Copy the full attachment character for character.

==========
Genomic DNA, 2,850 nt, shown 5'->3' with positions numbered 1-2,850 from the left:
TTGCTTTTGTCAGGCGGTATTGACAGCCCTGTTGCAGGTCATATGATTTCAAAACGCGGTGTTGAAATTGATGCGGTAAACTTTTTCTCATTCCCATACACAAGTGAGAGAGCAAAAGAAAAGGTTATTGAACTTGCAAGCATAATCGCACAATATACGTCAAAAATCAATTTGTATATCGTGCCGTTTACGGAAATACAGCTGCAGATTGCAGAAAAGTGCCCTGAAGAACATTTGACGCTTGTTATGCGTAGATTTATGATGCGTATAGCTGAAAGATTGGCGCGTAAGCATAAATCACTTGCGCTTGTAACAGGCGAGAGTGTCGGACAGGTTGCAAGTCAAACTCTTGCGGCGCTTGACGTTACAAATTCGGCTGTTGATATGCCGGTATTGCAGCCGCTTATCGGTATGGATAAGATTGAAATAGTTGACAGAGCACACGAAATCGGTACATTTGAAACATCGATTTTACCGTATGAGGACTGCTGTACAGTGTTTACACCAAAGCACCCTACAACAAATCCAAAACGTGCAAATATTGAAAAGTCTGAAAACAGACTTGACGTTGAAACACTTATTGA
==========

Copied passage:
Genomic DNA, 2,850 nt, shown 5'->3' with positions numbered 1-2,850 from the left:
TTGCTTTTGTCAGGCGGTATTGACAGCCCTGTTGCAGGTCATATGATTTCAAAACGCGGTGTTGAAATTGATGCGGTAAACTTTTTCTCATTCCCATACACAAGTGAGAGAGCAAAAGAAAAGGTTATTGAACTTGCAAGCATAATCGCACAATATACGTCAAAAATCAATTTGTATATCGTGCCGTTTACGGAAATACAGCTGCAGATTGCAGAAAAGTGCCCTGAAGAACATTTGACGCTTGTTATGCGTAGATTTATGATGCGTATAGCTGAAAGATTGGCGCGTAAGCATAAATCACTTGCGCTTGTAACAGGCGAGAGTGTCGGACAGGTTGCAAGTCAAACTCTTGCGGCGCTTGACGTTACAAATTCGGCTGTTGATATGCCGGTATTGCAGCCGCTTATCGGTATGGATAAGATTGAAATAGTTGACAGAGCACACGAAATCGGTACATTTGAAACATCGATTTTACCGTATGAGGACTGCTGTACAGTGTTTACACCAAAGCACCCTACAACAAATCCAAAACGTGCAAATATTGAAAAGTCTGAAAACAGACTTGACGTTGAAACACTTATTGA